My husband has grown children from his previous marriage, so I’m not able to ask him about being childless, although he’s more than able to talk about the frustrations of infertility and of having a wife who is unable to have the children she wants. So, for those of you with male partners, what issues do you think men face? Do they feel the same pressure from family? Do their friends (and complete strangers) ask the same tactless questions? Do men feel the same sense of loss that we women sometimes feel. And is it easier for a man to make the decision to be childless?

I’d love to hear your thoughts on this subject.

 

Guest Blogger: Carrie Friedman May 16, 2010

Excerpt from PREGNANT PAUSE, by Carrie Friedman

 

During my first three years of marriage, everywhere I went, people’s eyes migrated to my unchanging waistline. And it was everyone. Not just friends and family, but the eye doctor, the dental assistant, the bagger at the grocery store. And all of them felt entitled to ask.

The strangest inquiry had to have been from my yoga teacher: I drove across town once a week to take this class because I loved the teacher, a hip young German woman with a thick accent who’d play Tina Turner music during the sun salutations. She was the kind of funky that made you wish you had a tattoo. Something small and tasteful but a little bit bad. Because she hadn’t fully grasped the language yet, she was often unintentionally poetic when speaking to all of us. My favorite was, “you are lifting the Springtime of your heart to the flowers in your skull.”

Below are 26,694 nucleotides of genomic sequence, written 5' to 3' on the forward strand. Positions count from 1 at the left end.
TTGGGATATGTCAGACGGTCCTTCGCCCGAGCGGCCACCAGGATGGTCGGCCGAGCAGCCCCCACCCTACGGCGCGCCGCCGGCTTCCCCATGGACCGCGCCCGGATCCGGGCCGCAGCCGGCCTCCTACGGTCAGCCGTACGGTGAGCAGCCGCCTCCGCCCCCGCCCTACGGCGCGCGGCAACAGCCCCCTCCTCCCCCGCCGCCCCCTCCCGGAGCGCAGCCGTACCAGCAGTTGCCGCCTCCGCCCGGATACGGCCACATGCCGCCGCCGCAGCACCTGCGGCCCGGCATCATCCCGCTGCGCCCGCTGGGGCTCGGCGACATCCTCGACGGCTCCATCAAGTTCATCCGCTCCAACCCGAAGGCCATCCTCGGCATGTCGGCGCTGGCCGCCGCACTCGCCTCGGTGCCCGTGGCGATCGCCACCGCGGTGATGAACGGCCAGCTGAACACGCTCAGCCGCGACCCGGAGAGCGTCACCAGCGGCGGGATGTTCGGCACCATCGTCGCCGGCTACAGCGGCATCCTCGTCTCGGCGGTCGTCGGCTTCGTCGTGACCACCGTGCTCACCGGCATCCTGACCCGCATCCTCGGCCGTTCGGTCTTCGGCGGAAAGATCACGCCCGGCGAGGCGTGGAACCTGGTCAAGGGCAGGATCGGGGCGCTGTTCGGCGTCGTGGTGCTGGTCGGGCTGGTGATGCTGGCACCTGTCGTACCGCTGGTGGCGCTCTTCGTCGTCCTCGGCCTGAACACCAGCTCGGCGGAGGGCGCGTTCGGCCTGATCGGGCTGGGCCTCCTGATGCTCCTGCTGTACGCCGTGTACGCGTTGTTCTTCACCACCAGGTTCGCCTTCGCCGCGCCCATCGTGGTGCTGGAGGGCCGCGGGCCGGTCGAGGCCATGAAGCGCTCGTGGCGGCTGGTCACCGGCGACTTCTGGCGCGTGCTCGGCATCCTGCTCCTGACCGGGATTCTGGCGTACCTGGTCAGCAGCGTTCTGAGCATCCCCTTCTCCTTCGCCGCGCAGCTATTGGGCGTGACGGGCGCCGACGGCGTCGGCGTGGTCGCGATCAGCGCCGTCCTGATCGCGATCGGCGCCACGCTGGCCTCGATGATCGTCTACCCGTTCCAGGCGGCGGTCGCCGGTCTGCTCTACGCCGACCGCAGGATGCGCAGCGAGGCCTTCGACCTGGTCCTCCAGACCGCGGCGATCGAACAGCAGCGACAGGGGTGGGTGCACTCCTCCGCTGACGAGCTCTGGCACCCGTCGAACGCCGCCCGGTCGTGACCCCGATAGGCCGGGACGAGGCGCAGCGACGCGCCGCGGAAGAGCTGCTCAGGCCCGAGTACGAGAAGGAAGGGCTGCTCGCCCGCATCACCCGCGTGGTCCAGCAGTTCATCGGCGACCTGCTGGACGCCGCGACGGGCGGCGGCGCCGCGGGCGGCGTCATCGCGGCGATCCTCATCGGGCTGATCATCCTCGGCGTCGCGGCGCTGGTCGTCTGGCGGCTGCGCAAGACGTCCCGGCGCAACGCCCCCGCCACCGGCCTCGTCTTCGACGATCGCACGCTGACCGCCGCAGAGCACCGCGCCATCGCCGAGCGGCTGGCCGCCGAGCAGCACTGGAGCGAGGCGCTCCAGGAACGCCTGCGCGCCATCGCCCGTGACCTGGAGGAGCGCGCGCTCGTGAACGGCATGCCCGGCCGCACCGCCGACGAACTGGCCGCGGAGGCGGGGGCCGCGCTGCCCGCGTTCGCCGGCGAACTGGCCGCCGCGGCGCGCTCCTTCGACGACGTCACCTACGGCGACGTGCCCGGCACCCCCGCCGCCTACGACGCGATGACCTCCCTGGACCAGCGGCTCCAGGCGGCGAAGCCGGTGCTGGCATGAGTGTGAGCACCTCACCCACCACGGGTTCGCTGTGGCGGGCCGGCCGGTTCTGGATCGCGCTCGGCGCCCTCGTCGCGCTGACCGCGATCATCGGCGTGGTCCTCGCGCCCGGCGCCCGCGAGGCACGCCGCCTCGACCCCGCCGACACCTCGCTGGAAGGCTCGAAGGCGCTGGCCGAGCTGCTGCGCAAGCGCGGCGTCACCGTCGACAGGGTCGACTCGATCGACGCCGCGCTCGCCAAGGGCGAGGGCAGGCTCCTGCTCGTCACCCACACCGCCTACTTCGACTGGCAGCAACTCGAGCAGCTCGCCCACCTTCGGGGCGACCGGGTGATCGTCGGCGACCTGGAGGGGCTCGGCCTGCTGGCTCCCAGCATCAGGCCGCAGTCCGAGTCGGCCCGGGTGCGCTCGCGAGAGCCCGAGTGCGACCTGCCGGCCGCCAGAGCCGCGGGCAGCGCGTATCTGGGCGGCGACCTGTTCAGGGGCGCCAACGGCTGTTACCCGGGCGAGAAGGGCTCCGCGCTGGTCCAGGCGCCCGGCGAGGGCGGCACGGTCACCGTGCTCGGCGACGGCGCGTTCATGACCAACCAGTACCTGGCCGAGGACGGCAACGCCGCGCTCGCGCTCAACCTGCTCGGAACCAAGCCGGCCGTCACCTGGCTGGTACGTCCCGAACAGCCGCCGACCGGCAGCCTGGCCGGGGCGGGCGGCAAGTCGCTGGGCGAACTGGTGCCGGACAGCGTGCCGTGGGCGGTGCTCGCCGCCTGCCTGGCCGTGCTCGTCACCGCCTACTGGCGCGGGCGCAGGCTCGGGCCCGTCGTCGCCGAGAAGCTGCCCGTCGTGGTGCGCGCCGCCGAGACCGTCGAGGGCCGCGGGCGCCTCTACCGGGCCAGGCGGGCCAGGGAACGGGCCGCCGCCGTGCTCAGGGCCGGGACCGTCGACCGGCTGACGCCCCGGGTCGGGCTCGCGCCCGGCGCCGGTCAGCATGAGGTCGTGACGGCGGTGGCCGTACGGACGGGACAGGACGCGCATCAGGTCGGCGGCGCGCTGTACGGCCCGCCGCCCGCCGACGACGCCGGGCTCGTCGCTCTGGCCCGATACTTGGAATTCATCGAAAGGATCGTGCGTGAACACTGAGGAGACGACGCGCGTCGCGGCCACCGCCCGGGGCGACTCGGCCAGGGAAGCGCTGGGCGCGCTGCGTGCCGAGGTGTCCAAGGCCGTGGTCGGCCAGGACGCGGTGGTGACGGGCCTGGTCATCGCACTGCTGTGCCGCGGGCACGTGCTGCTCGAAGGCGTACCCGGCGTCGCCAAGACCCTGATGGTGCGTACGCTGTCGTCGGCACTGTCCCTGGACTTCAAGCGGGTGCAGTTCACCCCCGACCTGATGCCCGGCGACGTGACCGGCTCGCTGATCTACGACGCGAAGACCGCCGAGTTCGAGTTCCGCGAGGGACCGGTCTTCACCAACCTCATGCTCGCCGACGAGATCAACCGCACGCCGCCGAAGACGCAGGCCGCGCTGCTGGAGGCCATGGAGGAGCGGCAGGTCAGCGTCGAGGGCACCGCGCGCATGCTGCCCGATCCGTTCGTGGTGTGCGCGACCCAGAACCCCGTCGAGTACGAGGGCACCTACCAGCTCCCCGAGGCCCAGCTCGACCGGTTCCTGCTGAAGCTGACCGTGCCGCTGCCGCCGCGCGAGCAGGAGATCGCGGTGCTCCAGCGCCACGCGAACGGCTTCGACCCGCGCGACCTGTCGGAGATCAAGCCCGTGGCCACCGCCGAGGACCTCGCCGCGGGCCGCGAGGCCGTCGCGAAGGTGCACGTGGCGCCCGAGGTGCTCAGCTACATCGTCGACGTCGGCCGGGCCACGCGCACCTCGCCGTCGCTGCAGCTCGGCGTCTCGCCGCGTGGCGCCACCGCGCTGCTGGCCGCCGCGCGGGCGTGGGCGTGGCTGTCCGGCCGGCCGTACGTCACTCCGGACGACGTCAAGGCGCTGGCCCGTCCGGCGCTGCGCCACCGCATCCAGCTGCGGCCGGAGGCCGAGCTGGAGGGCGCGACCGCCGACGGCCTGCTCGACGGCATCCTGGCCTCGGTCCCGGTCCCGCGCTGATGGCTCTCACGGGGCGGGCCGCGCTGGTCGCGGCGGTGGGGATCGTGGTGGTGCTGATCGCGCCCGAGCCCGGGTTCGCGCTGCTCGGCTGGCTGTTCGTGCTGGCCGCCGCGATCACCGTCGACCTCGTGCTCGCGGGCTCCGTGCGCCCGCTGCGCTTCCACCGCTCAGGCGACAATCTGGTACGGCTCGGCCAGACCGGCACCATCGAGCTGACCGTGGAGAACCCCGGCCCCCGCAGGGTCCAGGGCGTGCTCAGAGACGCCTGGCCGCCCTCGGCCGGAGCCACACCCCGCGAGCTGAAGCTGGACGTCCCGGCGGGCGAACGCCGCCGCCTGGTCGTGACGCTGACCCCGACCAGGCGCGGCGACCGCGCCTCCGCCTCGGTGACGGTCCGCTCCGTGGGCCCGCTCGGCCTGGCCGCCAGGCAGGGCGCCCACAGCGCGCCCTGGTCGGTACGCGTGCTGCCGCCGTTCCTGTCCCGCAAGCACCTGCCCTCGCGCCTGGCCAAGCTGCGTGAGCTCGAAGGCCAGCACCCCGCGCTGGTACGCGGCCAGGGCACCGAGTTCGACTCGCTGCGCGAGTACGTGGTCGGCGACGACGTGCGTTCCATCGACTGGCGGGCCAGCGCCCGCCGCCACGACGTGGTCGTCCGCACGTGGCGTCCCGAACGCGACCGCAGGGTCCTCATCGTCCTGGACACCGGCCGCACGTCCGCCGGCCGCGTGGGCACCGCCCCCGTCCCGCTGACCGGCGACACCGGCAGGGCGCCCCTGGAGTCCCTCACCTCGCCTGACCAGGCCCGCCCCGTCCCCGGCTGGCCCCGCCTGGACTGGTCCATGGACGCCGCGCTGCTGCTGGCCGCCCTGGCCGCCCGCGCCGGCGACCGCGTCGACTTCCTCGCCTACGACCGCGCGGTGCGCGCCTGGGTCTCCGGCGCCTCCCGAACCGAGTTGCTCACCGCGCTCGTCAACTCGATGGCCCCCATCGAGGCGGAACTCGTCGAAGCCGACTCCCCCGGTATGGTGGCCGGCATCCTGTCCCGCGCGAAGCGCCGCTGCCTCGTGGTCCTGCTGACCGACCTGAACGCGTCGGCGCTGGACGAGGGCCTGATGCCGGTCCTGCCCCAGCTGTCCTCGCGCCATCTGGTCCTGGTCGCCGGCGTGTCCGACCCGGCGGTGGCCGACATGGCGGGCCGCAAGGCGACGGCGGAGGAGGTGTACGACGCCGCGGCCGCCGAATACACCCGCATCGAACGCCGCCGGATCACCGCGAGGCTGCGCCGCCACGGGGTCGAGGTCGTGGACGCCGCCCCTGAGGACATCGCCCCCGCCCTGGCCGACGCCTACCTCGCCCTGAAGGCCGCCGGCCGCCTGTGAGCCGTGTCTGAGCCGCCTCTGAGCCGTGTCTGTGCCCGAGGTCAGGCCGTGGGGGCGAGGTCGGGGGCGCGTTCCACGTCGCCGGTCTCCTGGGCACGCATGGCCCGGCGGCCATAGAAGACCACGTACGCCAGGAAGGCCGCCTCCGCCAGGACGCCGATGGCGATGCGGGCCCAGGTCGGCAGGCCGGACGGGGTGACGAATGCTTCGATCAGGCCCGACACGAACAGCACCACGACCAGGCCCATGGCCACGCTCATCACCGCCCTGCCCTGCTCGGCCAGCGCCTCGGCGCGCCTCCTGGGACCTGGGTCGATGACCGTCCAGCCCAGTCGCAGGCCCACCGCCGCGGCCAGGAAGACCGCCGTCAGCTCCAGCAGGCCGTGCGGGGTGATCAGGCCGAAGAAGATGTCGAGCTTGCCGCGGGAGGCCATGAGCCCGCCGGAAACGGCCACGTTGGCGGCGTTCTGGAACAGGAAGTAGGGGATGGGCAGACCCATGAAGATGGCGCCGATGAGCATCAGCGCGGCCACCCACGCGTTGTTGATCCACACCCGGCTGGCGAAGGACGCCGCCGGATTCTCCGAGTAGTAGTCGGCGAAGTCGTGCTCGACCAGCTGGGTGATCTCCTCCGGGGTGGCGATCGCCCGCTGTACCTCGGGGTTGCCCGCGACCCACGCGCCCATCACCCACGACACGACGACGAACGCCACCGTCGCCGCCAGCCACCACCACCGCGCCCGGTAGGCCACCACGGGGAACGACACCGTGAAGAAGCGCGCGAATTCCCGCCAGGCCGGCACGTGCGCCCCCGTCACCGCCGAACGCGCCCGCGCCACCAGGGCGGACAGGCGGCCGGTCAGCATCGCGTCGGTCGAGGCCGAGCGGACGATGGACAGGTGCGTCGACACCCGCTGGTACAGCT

I was resting in savasana pose, on my back, when she knelt down near my ear and whispered: “Your ovaries are ripe, yes?”

I opened my eyes and looked up at her. “My who?” Surely she meant something else. Eggs? Omelettes? Oranges? Or maybe this was some sort of German lesbian come-on line?

She whispered again: “Your ovaries, they are bright and ready for the babies.”

I pulled my legs to my chest, as if this could somehow block her x-ray vision into my pelvis, and stared at her, confused. Who was this woman and why was she tracking my ovulation better than I was? How could she tell? Was I bloated? And did she have to interrupt my peaceful resting pose, the one chance I had per week to fully relax and reflect?

I didn’t stick around after class to clarify, and my ovaries and I never went back.

On our first Thanksgiving as a married couple, a mere month after Stephen and I tied the knot, my Great-Uncle Marvin focused on the area just below my waistline and said, “Oh Carrie! I see a little paunch! Is somebody expecting?” His eyes became googly and he sounded like he was talking to a puppy. He didn’t go so far as to poke my paunch, which was fortunate since I would have broken his fingers.